Schroders, a British global investment firm, warns its investors to base decisions on outcomes that are likely (based on science), instead of overly simplistic analysis [presumably from a free market economics perspective].
As a science literate person, I'm constantly amazed at how the stock market responds to Trump's deregulation. How could all those rich investors have no clue about climate destabilization?
... to inform investors of climate risks that analysts at Schroders believe are not being factored into investment decisions.
"Investors who are unprepared or who have relied on overly simplistic analysis risk losses and missed opportunities,"...
It breaks down what would happen to global temperatures if we continue on our current business-as-usual course, based on 12 different measures.
Those measures include 'political ambition,' which looks at the existing pledges made by governments; progress from major corporations on issues like 'climate finance' (new investment in efforts to curb or adapt to climate change) and 'carbon prices' (taxing carbon dioxide emitters); technological progress on factors like renewable energy adoption; as well as the potential future impact of current levels of oil, gas and coal production if they continue.
... the most alarming projection—and perhaps the most relevant in terms of assessing where the worst risk is—can be found in the fine print.
... the most important measure on the dashboard relates to the current rate of oil and gas production. Astonishingly, Schroders finds that this rate, as it stands, puts us on course to hit a global average temperature rise of 7.8℃ by 2100, if nothing changes.
The briefing clarifies that all measures on the dashboard, including oil and gas production which depends on a wide range of factors—supply, demand, the gas glut, geopolitics, developments in renewable energy and storage, and so on—will likely change over several decades.
"As a result, the dashboard conclusions must be seen as measures of the paths we are currently on ..."
... the current oil and gas scenario was derived from production data in BP's 2017 Statistical Review of World Energy report.
Schroders also warns that a 6 ℃ or above pathway would lead to "up to a 50% loss in global GDP." Of course, massive GDP losses are just one element. Scenarios developed by the UN's Intergovernmental Panel on Climate Change (IPCC) show that a 6 ℃ average temperature rise or above will lead rapidly to an increasingly uninhabitable planet. [emphasis mine, order changed]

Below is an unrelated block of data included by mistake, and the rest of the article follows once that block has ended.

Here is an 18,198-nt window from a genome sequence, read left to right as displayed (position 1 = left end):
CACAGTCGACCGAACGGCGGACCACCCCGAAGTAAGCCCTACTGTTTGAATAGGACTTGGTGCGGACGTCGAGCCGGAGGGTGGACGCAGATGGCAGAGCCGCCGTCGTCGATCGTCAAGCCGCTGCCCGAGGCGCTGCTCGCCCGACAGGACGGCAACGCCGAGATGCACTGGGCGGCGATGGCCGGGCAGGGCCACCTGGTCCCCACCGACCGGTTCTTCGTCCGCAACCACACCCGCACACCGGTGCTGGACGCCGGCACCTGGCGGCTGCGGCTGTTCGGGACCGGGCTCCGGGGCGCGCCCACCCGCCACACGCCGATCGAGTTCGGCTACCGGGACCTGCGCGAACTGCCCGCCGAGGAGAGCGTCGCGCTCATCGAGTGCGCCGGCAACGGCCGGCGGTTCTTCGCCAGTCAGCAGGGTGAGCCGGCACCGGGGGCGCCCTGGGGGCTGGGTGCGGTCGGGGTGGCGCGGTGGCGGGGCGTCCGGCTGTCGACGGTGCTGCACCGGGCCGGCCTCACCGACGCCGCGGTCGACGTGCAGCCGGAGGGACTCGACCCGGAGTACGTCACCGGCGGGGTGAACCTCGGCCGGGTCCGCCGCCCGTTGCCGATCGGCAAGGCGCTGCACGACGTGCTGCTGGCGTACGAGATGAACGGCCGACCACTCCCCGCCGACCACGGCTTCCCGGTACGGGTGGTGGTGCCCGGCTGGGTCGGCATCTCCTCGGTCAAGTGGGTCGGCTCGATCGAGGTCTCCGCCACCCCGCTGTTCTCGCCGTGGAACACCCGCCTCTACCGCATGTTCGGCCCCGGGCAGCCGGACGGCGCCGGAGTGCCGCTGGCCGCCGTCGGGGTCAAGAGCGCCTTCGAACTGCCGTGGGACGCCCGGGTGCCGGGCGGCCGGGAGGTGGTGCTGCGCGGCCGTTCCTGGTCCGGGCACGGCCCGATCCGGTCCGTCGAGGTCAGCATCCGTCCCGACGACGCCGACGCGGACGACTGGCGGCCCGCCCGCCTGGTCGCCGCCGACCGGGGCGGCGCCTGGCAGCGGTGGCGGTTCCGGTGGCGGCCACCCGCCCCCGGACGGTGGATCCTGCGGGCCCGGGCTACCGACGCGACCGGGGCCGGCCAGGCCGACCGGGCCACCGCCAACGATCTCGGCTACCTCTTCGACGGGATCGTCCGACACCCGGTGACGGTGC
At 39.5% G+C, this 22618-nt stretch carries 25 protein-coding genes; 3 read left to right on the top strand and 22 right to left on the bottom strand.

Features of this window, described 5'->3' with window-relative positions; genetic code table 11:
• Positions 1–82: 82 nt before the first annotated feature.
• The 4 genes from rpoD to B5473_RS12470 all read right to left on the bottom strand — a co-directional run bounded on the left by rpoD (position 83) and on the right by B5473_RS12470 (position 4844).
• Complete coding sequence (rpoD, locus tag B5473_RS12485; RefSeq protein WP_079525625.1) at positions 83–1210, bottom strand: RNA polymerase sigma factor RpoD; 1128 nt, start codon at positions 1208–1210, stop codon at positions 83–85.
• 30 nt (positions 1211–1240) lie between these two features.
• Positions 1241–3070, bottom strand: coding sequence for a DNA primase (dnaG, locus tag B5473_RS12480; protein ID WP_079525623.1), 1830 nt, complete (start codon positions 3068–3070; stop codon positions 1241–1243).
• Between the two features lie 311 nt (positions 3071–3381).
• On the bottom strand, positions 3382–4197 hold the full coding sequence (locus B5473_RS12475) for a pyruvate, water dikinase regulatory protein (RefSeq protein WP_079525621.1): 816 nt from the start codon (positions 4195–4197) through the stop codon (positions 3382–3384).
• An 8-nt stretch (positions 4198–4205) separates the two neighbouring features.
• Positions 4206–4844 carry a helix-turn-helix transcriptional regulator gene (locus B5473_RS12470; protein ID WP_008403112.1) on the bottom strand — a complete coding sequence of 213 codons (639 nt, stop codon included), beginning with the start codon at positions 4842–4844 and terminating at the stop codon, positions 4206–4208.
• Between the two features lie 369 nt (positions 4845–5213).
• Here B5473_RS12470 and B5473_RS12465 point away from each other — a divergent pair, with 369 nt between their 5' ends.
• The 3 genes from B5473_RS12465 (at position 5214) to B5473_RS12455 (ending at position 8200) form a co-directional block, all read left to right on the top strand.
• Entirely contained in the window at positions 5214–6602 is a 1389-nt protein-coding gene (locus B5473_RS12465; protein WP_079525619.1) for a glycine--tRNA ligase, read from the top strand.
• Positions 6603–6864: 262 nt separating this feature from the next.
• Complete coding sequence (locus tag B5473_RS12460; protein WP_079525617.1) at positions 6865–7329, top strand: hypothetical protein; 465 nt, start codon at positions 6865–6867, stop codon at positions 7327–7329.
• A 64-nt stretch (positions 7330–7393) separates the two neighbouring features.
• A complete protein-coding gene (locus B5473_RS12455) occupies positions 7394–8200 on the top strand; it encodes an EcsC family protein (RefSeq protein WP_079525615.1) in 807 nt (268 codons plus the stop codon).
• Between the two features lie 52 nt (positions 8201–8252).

Human beings releasing carbon 1 1/4 million times faster that nature can sequester it provides context for Schroders' statement that "the current rate of oil and gas production. ... puts us on course to hit a global average temperature rise of 7.8℃ by 2100, if nothing changes."
plenum222 shares this at Robert Scribbler. A video of Dr. Wing's lecture is included.
Dr. Scott Wing, from the Smithsonian Museum, mentions an interesting and important calculation: 200,000,000 million years’ worth of organic material has been burned in the form of fossil fuels in the last 160 years. I find that difficult to absorb…
So, I divided it out to a per year and per day and I got the figure of 1,250,000 years’ worth is burned PER YEAR, and 3,424 years’ worth of organic material is burned as fossil fuels EACH DAY! [emphasis mine]
So often I hear or read climate deniers say we couldn't possibly be changing the planet, because we're so small compared to the planet. This ratio of our power versus nature's power is so mind-boggling I can't even comprehend it.
(The mass of planet Earth is something like 1-10 trillion times the human biomass on it -- not that different from comparing a bacterium to a single human.)
Since the sequestration-to-burning ratio of fossil fuels was a surreal one million and 250 thousand to one, I had to review the portion of Dr.Wing's lecture again. Sure enough, plenum222 heard it correctly when he said,
... at 00:46:50, Dr. Scott Wing, from the Smithsonian Museum, mentions an interesting and important calculation: 200,000,000 million years’ worth of organic material has been burned in the form of fossil fuels in the last 160 years.
Here's the chart of energy use to which Dr. Wing refers.
Dr. Wing said,
Somebody calculated recently under the graph here, the colored part, probably represents about 200,000,000 years worth of fossil fuel accumulation, that’s been burned in 160 years.
This is a huge thing in the history of the planet. And it’s not going to go away.
200,000,000 divided by 160 does equal 1,250,000.
Also from his lecture:
4 lessons from the PETM
1. A big release of carbon warmed global climate and dissolved deep marine chalk.
2. There were probably self-reinforcing cycles – carbon release increased temperature, which in turn released more carbon
3. Rapid global warming changed where plants & animals lived, how they interacted, and drove rapid evolution
4. The effects lasted about 200,000 years
Here's his chart for point #2.
Integrating this information into my world view will not be easy. First I have to find the reference to which Dr. Wing casually refers.